Everything You Need to Know About Egg Donation

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September 8, 2020

If you’ve ever wondered about donating your eggs, but have a ton of questions about the process, we are here to help you. Nowadays, egg donation is becoming more and more popular, but girls still have fear and uncertainty in this industry. That is why we interviewed several donors who have done the procedure 2 or more times and they are ready to share all the pros and cons. First, let's figure out what it is and who the recipients are.

What is Egg Donation?

Egg donation is the process by which a woman(donor) donates eggs to enable another woman(recipient) to conceive. In many cases women donate to someone they know, such as a family member who may be unable to use her own eggs. Others donate for the pleasure of being able to help someone they don’t know have a much-wanted baby.To donate eggs, the donor must be given medications that will cause her to develop multiple eggs over a single cycle. The eggs are then removed from the donor by placing a needle that is attached to an ultrasound probe through the vaginal tissues. The eggs are then gently aspirated (suctioned) from the ovaries. Once the eggs are removed, they are evaluated by an embryologist. Then sperm from the male partner or a sperm bank is placed around or injected into each egg. This process is called in vitro fertilization (IVF).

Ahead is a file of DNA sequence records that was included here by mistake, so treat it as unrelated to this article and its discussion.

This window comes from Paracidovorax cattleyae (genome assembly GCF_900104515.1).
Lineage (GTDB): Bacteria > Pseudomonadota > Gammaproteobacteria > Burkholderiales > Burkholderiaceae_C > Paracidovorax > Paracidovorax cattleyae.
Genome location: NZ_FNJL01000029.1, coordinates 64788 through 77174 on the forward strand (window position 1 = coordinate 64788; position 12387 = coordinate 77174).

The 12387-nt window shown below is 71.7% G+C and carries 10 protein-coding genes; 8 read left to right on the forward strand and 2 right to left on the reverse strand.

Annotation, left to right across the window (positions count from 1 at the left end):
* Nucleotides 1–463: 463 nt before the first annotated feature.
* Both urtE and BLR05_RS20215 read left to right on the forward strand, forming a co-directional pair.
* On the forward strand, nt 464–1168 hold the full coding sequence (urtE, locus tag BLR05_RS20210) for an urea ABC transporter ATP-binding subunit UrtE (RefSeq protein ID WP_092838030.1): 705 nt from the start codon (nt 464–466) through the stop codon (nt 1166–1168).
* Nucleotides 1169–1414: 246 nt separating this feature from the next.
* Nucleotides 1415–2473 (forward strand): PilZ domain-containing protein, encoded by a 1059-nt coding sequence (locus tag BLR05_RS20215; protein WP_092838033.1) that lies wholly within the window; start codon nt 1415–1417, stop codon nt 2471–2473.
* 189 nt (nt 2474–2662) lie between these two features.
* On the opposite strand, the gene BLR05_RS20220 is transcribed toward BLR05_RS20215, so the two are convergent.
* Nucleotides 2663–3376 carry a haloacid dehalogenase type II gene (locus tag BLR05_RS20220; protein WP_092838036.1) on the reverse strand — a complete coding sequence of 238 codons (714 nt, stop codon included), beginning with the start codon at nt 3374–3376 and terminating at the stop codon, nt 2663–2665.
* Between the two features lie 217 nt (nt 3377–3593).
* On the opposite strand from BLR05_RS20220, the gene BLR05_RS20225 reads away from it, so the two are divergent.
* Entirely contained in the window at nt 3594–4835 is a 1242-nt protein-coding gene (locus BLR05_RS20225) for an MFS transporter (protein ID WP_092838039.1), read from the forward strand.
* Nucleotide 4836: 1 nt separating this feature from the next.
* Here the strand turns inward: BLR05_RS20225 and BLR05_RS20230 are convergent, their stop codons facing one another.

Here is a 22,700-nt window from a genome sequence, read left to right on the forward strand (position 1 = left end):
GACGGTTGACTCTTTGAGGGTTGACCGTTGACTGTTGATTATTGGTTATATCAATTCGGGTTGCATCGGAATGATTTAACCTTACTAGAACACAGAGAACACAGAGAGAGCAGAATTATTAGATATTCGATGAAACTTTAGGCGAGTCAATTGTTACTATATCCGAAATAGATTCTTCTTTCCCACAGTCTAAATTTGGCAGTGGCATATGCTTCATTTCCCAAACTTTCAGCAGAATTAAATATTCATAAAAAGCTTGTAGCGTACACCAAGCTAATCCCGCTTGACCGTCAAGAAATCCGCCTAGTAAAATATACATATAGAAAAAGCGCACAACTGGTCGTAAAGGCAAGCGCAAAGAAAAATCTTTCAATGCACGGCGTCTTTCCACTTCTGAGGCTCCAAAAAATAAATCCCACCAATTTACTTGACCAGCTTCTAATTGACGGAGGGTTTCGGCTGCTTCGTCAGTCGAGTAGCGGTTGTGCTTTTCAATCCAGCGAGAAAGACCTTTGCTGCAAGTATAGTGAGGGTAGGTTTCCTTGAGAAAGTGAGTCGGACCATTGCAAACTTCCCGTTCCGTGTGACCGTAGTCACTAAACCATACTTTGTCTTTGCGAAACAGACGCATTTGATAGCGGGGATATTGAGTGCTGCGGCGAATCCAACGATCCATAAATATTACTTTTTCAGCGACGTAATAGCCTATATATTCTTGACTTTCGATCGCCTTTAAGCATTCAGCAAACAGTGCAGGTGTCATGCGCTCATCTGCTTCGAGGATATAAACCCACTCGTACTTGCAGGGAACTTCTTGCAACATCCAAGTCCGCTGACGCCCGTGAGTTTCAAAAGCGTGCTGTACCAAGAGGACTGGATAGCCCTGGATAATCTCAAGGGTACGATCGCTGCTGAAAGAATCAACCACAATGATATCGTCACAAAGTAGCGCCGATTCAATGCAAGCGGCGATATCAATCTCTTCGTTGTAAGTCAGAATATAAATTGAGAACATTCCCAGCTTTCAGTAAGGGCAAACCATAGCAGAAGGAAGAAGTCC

Who are the recipients?

Couples generally prefer to use donor eggs because they're unable to conceive a baby with the feminine partner's own eggs. There are many reasons that a girl might not be able to conceive with her own eggs, including older age, early menopause, poor-quality eggs or previous cancer treatments that damaged the ovaries. Frequently, recipients have already been through extensive fertility treatments without success.

Egg Donor Olga, 25 y.o

I want to share my experience in egg donation, as I did it 3 times in 2 years. I cannot say that I had no fear and suspicion, but I took a chance and did not regret it at all.


Why did you want to become an egg donor?

I was offered by a friend of mine to make a good amount of money doing this procedure, as she also had experience in this industry. To be honest, I did not pursue any goal to help people with infertility and it was a great chance to earn some good money. I trusted my friend and to be honest I didn't even read anything on the Internet. But with great pleasure I will share my expirience with the girls who are just going to take this step.


Who were your intended parents?

Intended Parents can be completely different people, such as : Couples in which the woman has poor-quality or no eggs, but who want a biological child using the male’s sperm, Women with no ovaries but an intact uterus, Women with genetic factors that they do not want to pass on to their children, but also Gay couple or single men. I became a donor for almost all of the listed categories, as I went through it 3 times and all are successful.


Can you describe the whole process?